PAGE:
So, top-level points of differentiation are: the [auto-hosted] app model uses the Web Sites and SQL Database services of Windows Azure and it is deployed to Windows Azure (and, of course, to the SharePoint site that is hosting the app). If you're building departmental apps or light data-driven apps, the [auto-hosted] option is good. And there are patterns to use if you want to replace the default ASP.NET Web project with, say, an ASP.NET MVC4 Web project to take advantage of the MVVM application programming.
- The [provider-hosted] app model supports programming against a much broader set of Windows Azure features -- mainly because you are managing the hosting of this type of app so you can tap into, say, Cloud Services, Web Sites, Media Services, BLOB Storage, and so on. (And if these concepts are new to you, then check out the Windows Azure home page here.)
Also, while the [auto-hosted] app model tightly couples Windows Azure and SharePoint within a project and an APP that is built from it, the [provider-hosted] app provides for a much more loosely-coupled experience. And as I mentioned earlier, this broader experience of self-hosting means that you can also use other Web technologies within the [provider-hosted] app.
Deploying and running the SurveyApplicationCS project
After testing on a local machine, the developer would publish the application to SharePoint Online and then deploy it as a SharePoint app by clicking the + New App to Deploy link (see Figure 4) and specifying the app package for the current version from the local machine to upload to SharePoint. Figure 4 shows the SurveyApplicationCS app's main (landing) form when opened from SharePoint. The URL specifies the endpoint of the Windows Azure Web role (o365apps.net) and the SharePointAppWeb (http://oakleafblog.blogspot.com/2012/11/lightswitch-html-client-preview-2.html).
The SurveyApplicationCS app is a customized version of the LightSwitch Team's Survey App Tutorial: Developing a SharePoint Application Using LightSwitch, which contains LightSwitchSurveyApplicationTutorial.docx and LightSwitchSurveyApplicationTutorial.pdf, as well as C# or VB versions of SurveyTutorialFiles.sln. You can learn more about the tutorial on the OakLeaf Systems Office 365 Developer Site and developers can download the project's source code from SkyDrive. Clicking one of the main form's list items opens a details form (Figure 5).
Clicking the Photos button opens a form with tiled thumbnails of product photos (Figure 6).
SharePoint Online user authentication and authorization with LightSwitch oAuth 2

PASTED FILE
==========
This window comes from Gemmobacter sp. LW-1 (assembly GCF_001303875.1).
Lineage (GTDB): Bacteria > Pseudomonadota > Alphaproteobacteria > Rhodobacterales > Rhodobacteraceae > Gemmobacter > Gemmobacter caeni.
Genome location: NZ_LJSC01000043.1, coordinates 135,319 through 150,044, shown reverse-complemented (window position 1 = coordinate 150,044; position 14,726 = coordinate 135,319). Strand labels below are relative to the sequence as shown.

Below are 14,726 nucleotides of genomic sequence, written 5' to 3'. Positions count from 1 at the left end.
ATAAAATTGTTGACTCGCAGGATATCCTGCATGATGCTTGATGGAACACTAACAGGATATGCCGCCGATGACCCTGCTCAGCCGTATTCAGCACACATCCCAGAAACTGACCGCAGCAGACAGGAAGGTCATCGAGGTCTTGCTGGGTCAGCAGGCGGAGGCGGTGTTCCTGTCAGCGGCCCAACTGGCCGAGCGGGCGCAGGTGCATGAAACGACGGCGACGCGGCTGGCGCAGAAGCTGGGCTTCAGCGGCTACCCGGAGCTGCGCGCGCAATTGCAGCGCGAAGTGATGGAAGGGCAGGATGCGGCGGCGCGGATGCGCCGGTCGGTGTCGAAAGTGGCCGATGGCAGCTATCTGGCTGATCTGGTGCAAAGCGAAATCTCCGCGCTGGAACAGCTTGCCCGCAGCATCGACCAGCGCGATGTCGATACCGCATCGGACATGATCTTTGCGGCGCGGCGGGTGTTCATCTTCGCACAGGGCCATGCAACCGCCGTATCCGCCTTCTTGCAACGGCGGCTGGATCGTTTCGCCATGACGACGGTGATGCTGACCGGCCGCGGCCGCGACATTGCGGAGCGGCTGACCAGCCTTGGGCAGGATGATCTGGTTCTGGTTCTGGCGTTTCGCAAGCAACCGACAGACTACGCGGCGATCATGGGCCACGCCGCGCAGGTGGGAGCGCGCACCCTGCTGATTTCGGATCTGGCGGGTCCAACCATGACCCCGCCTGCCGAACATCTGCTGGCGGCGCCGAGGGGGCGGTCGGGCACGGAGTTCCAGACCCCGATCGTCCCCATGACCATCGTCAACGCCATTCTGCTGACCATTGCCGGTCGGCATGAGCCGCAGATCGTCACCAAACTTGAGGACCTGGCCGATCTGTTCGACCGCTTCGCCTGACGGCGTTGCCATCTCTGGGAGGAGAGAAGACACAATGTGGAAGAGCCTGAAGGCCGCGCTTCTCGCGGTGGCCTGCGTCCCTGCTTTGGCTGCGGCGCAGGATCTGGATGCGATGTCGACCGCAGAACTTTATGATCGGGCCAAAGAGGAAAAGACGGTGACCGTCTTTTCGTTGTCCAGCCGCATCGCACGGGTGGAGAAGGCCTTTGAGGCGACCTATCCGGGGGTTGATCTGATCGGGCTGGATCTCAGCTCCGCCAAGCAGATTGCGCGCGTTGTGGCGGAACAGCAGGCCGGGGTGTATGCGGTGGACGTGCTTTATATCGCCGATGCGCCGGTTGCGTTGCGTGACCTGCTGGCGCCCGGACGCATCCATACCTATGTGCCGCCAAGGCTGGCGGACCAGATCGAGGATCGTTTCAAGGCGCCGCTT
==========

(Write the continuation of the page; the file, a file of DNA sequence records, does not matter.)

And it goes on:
The LightSwitch HTML client implements OAuth for authentication and authorization with SharePoint Online by default. Contoso sales representatives sign in to Office 365 and SharePoint using a Windows Account (formerly Live ID) for authentication and authorization to use apps listed on the Site Contents page (Figure 7).
SharePoint cloud-hosted apps use Windows Azure Access Control Services (ACS) as their authorization server, which provides a security token service (STS). Launching the LightSwitch HTML Client application from SharePoint automatically requests a context token from ACS that contains information about the current authenticated user. To support multi-tenancy in SurveyApplicationCS, the user's name filters items in the main page's My Product Surveys list to show only his or her surveys.
Figure 8 from the OAuth for authentication and authorization with SharePoint MSDN topic illustrates data flow between the app's components the LightSwitch HTML Client orchestrates.
Microsoft's concentration on componentizing its software offerings to simplify architecting and programming departmental applications has been responsible for much of the company's success in the enterprise IT market. In the same vein, the Windows Azure, SharePoint Online and Visual Studio LightSwitch teams have integrated these platforms to enable .NET developers to quickly piece together device-agnostic Web front ends with minimal programming effort.
Developers with Visual Studio 2012 skills can cobble together this app in an hour or less -- allowing them to quickly deploy it to a variety of devices running Windows, iOS and Android.
Roger Jennings is a data-oriented .NET developer and writer, a Windows Azure MVP, principal consultant at OakLeaf Systems and curator of the OakLeaf Systems blog. He's also the author of more than 30 books on the Windows Azure Platform, Microsoft operating systems (Windows NT and 2000 Server), databases (SQL Azure, SQL Server and Access), .NET data access, Web services and InfoPath 2003. His books have more than 1.25 million English copies in print and have been translated into more than 20 languages.
This was first published in January 2013